If you have come in or out through Crystal Bridges’ south lobby in the past couple of weeks, you have surely noticed the diverse images of birds that have congregated on the windows. This is Impact Proof, a work of art by Kansas City, Missouri-based artist Calder Kamin, for the upcoming exhibition State of the Art. Kamin’s work arises out of the artist’s love of the natural world and its animals, specifically “synanthropes”—animals that have managed to adapt to live successfully side-by-side with human civilization. She is also interested in raising awareness about the consequences human behaviors and practices have for the natural world. Kamin hopes her art will cause us to rethink our relationship with animals, and hopefully change our practices to better accommodate the animals with which we share the planet. Impact Proof is a good example. Window impacts are one of the main causes of death among migratory birds. When affixed to large windows, Kamin’s colorful decals serve to alert birds to the presence of an obstruction in their path, so they don’t view the window as empty space and fly into it. I talked with Calder about her work and her ideas for bringing art, education, and nature together. –LD
Why did you choose to focus your work on synanthropes?
I think it acknowledges the global effects we have created in nature. The fact that there are animals that are adapting to a human environment kind of brings some hope. It also shows people that nature is not something you have to go far away to see. It’s right in your backyard.
You have said that you think we need to rethink our relationship to nature, can you explain that a bit?
It seems the better off that we are, the less better off are many other creatures. Tigers and pandas, and elephants: those are called “charismatic megafauna.” They’re the big lovable animals that we all admire. But the fact remains that if we want the rest of the world—these countries that are impoverished—to come up, there’s obviously going to be less room for these creatures. Our first priority as humans is our own species. But certainly as we continue to prosper there need to be roads for these other animals because it’s the health of the environment. There needs to be space for these animals if we want to see a diverse planet. If we want to continue to be human-focused, then we’re only going to see synanthropes, and they’re not necessarily the lovable charismatic megafauna. They’re the cockroaches, the pigeons, the starlings. They’re the animals that benefit off of us, they may not be our favorite animals. So that’s why I’m rebranding synanthropes—we should also accept these animals because they may be the ones that remain.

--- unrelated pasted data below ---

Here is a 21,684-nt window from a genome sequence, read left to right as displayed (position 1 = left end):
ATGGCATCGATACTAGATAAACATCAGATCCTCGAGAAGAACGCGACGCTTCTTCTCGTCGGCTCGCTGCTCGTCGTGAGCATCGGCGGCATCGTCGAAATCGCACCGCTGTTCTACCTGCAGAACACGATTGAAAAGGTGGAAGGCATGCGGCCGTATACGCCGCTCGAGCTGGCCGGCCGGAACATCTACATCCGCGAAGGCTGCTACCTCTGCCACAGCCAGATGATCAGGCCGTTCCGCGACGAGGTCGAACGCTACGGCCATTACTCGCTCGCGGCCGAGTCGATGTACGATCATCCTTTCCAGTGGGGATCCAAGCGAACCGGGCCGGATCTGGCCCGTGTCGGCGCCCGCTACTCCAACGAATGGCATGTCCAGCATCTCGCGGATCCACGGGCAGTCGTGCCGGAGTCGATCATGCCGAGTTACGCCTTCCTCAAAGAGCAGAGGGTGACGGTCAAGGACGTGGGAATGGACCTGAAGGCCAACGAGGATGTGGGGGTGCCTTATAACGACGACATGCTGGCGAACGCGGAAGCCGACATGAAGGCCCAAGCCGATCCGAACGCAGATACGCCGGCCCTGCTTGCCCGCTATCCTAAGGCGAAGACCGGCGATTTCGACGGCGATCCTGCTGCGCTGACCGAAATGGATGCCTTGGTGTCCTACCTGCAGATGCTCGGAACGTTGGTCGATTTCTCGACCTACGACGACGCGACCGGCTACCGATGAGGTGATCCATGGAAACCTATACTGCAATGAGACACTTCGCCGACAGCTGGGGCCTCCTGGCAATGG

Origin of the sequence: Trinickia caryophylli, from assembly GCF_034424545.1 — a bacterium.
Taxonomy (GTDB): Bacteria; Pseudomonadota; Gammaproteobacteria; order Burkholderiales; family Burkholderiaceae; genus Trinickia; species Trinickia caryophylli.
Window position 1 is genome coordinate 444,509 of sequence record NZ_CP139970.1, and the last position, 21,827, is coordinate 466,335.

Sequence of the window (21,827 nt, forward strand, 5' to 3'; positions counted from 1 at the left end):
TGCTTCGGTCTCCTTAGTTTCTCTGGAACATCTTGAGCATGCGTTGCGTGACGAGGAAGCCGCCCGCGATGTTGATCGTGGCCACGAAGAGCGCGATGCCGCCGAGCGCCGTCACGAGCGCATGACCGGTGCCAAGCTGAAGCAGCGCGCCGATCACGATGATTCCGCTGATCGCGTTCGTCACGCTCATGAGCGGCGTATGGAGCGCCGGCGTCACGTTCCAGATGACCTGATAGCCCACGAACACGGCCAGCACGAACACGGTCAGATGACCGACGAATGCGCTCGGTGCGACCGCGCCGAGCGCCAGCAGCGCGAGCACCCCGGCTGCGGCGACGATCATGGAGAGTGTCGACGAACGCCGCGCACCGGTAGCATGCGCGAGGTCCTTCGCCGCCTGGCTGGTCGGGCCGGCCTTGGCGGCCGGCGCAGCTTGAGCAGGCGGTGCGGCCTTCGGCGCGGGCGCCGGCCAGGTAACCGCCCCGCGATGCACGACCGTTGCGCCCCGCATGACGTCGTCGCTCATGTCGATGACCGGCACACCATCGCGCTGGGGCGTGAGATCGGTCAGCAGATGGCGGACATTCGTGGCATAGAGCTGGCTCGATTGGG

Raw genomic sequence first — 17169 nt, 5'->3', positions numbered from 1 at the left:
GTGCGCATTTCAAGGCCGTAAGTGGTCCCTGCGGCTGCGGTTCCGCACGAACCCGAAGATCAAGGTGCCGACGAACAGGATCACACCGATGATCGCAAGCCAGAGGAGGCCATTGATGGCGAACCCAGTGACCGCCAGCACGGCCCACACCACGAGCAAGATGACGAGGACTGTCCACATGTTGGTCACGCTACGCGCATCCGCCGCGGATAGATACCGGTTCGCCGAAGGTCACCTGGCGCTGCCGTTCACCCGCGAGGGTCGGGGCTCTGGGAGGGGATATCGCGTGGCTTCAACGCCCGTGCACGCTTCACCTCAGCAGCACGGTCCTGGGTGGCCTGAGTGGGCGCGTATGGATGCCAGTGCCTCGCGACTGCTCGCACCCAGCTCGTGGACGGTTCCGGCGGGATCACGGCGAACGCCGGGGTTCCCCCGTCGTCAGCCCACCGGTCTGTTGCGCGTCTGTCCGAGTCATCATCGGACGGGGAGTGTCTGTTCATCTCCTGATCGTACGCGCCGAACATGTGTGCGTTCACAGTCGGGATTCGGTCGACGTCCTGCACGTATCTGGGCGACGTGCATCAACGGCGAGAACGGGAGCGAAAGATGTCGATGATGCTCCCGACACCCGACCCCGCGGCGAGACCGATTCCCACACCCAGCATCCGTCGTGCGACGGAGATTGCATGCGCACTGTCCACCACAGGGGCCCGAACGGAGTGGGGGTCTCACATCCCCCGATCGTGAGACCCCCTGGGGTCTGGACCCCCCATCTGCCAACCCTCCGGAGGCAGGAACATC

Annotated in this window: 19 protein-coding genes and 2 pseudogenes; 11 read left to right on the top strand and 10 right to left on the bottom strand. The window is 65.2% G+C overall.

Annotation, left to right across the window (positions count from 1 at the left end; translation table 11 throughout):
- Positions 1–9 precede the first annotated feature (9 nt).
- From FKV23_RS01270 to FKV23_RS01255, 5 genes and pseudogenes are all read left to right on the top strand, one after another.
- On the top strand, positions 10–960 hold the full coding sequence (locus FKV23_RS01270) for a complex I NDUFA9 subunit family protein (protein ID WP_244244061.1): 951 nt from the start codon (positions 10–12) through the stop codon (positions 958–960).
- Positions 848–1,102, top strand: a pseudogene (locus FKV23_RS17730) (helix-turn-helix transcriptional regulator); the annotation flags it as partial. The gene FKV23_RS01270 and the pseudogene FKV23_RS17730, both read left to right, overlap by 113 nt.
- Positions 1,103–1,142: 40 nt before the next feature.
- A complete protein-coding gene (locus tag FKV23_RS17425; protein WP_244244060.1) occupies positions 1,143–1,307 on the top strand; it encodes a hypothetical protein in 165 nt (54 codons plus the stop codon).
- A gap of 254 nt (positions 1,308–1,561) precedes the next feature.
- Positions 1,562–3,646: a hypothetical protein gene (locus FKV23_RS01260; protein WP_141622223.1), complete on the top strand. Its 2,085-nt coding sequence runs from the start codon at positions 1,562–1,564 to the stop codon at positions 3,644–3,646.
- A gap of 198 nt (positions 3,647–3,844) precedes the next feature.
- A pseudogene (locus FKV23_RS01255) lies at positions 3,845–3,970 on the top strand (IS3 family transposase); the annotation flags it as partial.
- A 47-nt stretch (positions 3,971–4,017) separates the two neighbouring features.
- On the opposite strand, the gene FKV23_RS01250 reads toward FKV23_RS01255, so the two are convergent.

The animals have been adapting to us, we just haven’t been adapting to them, is that what you’re saying?
We haven’t been sharing spaces very well. When we think of community we usually think of ourselves, and then maybe our immediate community and maybe the people that live on the other side of the tracks. We’re so disconnected as human beings, and we’re even further disconnected as Earthlings. We’re all in this together.
Nature can be horrible! It can be cold and wet and it can bite you. I understand why we want to be comforted and remain unaware, but what kind of world do you want to leave if you have even slightest interest in the natural world or planet Earth?
Are you optimistic or pessimistic about the future of the human species and the planet?
I have a very optimistic view of human beings. We are very special creatures. We should be capable of doing amazing things. It’s just right now our focus is somewhere else. Why aren’t politics and media cognizant of this crisis that’s happening? There needs to be a shift in perspective. If we’re invested in money and celebrities and all that in the media, we’re not thinking about the next generation and what we’re going to leave for them. So I’m trying to inspire the next generation. I’m trying to widen the net of my audience to include children and families so they can have conversations about why is this happening and what can we do to help.
How did you get started doing this work?
About three years ago my practice took on a shift. I went to school for ceramics, and it was replicating animals in clay. My practice has always been research based. I love to study and learn about the environment. But looking at my sculpture, nobody would know the kind of research that was going into it—I was just sculpting the animal. But I was walking to my studio and I came across a female kestrel that ran into a Plexiglass bus station. I tried to rescue it with the help of a nature center. It didn’t survive, [but I thought] what can I do? Could I help the nature center with their education efforts by being a creative person, and teach people about what is happening? Most of the time people just don’t know how we affect nature: we mow our grass, which affects the lightning bug population, and it’s depleting the milkweed so there might be no more Monarch butterflies. Or glass—not a lot of people know that birds don’t understand glass, they see it as a fly-through space.
So part of your work includes educating people about the interactions of humans and animals?
I feel like when people speak to me about my work, they learn something. So why couldn’t there be a way to see the art, you could learn something, and then you could take action?
An avid bird-watcher, Kamin encourages all visitors to Crystal Bridges to take part in the Audubon Society’s bird count by logging in to ebird and documenting the birds you spot on the Museum grounds. It’s easy to set up an account and start tracking your bird sightings! –LD